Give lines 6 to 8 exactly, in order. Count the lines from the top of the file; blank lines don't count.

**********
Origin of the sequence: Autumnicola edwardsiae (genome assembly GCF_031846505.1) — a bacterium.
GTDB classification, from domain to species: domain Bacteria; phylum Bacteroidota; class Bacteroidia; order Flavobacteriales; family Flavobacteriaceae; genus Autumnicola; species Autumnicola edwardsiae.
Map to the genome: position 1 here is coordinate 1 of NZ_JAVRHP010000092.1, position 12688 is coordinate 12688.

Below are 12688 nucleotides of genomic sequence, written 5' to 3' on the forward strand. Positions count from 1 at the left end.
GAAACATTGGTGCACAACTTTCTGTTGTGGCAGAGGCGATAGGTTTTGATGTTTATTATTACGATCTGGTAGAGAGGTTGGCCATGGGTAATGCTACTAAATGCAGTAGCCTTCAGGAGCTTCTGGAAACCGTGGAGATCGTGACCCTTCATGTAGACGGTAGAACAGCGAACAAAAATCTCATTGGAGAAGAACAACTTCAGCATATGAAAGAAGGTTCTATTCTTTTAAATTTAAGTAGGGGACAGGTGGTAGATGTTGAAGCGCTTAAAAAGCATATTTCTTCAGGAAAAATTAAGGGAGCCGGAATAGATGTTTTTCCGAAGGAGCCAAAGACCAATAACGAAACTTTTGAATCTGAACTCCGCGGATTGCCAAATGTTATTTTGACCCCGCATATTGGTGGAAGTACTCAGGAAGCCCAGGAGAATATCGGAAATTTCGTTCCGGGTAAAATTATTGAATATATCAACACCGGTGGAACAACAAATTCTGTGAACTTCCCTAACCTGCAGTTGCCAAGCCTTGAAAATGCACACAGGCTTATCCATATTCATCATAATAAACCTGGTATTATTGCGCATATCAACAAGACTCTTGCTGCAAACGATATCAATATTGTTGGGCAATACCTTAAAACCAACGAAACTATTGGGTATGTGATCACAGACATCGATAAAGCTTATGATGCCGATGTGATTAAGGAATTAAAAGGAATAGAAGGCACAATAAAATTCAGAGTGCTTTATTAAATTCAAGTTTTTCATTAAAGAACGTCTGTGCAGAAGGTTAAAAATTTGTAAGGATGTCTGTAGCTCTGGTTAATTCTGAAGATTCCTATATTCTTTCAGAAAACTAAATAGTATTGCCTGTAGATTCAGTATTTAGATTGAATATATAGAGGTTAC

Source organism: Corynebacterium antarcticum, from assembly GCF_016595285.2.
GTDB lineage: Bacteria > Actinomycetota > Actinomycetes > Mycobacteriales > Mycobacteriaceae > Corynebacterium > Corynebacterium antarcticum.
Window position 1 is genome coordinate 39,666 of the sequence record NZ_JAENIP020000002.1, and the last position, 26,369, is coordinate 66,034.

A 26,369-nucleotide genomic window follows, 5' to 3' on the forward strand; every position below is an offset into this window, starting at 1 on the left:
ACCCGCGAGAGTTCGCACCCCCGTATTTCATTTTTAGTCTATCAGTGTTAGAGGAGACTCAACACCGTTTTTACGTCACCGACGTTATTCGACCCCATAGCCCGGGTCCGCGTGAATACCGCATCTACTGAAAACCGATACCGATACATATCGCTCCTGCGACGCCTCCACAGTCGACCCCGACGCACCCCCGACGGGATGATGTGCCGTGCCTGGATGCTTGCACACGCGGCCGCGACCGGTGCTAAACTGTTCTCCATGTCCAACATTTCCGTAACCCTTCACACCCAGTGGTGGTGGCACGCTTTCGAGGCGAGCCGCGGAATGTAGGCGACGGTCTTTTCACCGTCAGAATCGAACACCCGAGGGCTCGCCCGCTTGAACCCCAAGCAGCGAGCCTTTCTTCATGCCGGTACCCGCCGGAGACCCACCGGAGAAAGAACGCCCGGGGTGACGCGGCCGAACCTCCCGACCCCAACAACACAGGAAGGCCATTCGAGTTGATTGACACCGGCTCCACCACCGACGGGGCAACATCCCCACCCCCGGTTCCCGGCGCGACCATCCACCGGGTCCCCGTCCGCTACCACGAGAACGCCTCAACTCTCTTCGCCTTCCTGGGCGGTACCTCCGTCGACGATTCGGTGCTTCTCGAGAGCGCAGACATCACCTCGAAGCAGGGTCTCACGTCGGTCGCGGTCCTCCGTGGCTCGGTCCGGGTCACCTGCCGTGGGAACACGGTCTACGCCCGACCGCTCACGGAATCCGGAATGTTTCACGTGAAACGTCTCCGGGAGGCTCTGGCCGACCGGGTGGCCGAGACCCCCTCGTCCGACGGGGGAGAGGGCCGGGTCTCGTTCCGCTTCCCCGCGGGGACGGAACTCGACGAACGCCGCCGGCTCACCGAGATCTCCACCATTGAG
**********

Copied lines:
Source organism: Corynebacterium antarcticum, from assembly GCF_016595285.2.
GTDB lineage: Bacteria > Actinomycetota > Actinomycetes > Mycobacteriales > Mycobacteriaceae > Corynebacterium > Corynebacterium antarcticum.
Window position 1 is genome coordinate 39,666 of the sequence record NZ_JAENIP020000002.1, and the last position, 26,369, is coordinate 66,034.